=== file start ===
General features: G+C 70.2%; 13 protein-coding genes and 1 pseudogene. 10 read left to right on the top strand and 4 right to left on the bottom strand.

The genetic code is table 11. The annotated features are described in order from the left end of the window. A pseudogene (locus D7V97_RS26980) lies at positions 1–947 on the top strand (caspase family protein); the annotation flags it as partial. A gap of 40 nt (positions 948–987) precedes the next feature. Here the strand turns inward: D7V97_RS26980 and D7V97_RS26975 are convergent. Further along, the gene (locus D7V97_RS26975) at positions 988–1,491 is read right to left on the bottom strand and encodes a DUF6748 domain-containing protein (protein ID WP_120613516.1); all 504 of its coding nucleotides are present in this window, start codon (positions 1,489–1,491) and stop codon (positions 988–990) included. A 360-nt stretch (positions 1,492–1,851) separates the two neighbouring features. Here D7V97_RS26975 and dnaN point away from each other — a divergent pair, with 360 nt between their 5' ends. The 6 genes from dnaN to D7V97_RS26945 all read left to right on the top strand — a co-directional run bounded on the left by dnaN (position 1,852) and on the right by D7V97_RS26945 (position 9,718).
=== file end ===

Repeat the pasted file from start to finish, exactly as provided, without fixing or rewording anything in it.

General features: G+C 70.2%; 13 protein-coding genes and 1 pseudogene. 10 read left to right on the top strand and 4 right to left on the bottom strand.

The genetic code is table 11. The annotated features are described in order from the left end of the window. A pseudogene (locus D7V97_RS26980) lies at positions 1–947 on the top strand (caspase family protein); the annotation flags it as partial. A gap of 40 nt (positions 948–987) precedes the next feature. Here the strand turns inward: D7V97_RS26980 and D7V97_RS26975 are convergent. Further along, the gene (locus D7V97_RS26975) at positions 988–1,491 is read right to left on the bottom strand and encodes a DUF6748 domain-containing protein (protein ID WP_120613516.1); all 504 of its coding nucleotides are present in this window, start codon (positions 1,489–1,491) and stop codon (positions 988–990) included. A 360-nt stretch (positions 1,492–1,851) separates the two neighbouring features. Here D7V97_RS26975 and dnaN point away from each other — a divergent pair, with 360 nt between their 5' ends. The 6 genes from dnaN to D7V97_RS26945 all read left to right on the top strand — a co-directional run bounded on the left by dnaN (position 1,852) and on the right by D7V97_RS26945 (position 9,718).